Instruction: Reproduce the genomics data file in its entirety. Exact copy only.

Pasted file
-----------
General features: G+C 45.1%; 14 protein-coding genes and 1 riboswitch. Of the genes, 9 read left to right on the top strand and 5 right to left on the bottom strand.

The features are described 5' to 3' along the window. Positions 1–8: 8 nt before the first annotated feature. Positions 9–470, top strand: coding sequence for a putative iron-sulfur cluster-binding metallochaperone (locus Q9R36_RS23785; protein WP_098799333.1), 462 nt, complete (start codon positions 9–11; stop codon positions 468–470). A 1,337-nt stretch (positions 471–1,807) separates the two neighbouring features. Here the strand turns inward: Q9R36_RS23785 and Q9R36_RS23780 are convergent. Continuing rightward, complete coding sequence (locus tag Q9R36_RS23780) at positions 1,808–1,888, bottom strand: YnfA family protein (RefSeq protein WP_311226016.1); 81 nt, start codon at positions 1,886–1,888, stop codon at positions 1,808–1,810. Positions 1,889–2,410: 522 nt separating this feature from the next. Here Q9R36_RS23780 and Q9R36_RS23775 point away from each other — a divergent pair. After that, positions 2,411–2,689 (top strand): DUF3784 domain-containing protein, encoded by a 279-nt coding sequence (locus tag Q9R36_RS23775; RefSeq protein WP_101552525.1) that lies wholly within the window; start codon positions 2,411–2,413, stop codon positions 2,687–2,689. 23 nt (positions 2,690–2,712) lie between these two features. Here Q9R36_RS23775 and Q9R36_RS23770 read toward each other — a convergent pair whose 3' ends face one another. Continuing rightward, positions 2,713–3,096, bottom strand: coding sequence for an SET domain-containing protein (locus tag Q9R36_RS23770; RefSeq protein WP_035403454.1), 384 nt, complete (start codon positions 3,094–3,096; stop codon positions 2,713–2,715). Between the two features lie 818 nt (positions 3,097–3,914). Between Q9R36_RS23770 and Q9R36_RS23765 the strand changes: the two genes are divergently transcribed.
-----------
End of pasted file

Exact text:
General features: G+C 45.1%; 14 protein-coding genes and 1 riboswitch. Of the genes, 9 read left to right on the top strand and 5 right to left on the bottom strand.

The features are described 5' to 3' along the window. Positions 1–8: 8 nt before the first annotated feature. Positions 9–470, top strand: coding sequence for a putative iron-sulfur cluster-binding metallochaperone (locus Q9R36_RS23785; protein WP_098799333.1), 462 nt, complete (start codon positions 9–11; stop codon positions 468–470). A 1,337-nt stretch (positions 471–1,807) separates the two neighbouring features. Here the strand turns inward: Q9R36_RS23785 and Q9R36_RS23780 are convergent. Continuing rightward, complete coding sequence (locus tag Q9R36_RS23780) at positions 1,808–1,888, bottom strand: YnfA family protein (RefSeq protein WP_311226016.1); 81 nt, start codon at positions 1,886–1,888, stop codon at positions 1,808–1,810. Positions 1,889–2,410: 522 nt separating this feature from the next. Here Q9R36_RS23780 and Q9R36_RS23775 point away from each other — a divergent pair. After that, positions 2,411–2,689 (top strand): DUF3784 domain-containing protein, encoded by a 279-nt coding sequence (locus tag Q9R36_RS23775; RefSeq protein WP_101552525.1) that lies wholly within the window; start codon positions 2,411–2,413, stop codon positions 2,687–2,689. 23 nt (positions 2,690–2,712) lie between these two features. Here Q9R36_RS23775 and Q9R36_RS23770 read toward each other — a convergent pair whose 3' ends face one another. Continuing rightward, positions 2,713–3,096, bottom strand: coding sequence for an SET domain-containing protein (locus tag Q9R36_RS23770; RefSeq protein WP_035403454.1), 384 nt, complete (start codon positions 3,094–3,096; stop codon positions 2,713–2,715). Between the two features lie 818 nt (positions 3,097–3,914). Between Q9R36_RS23770 and Q9R36_RS23765 the strand changes: the two genes are divergently transcribed.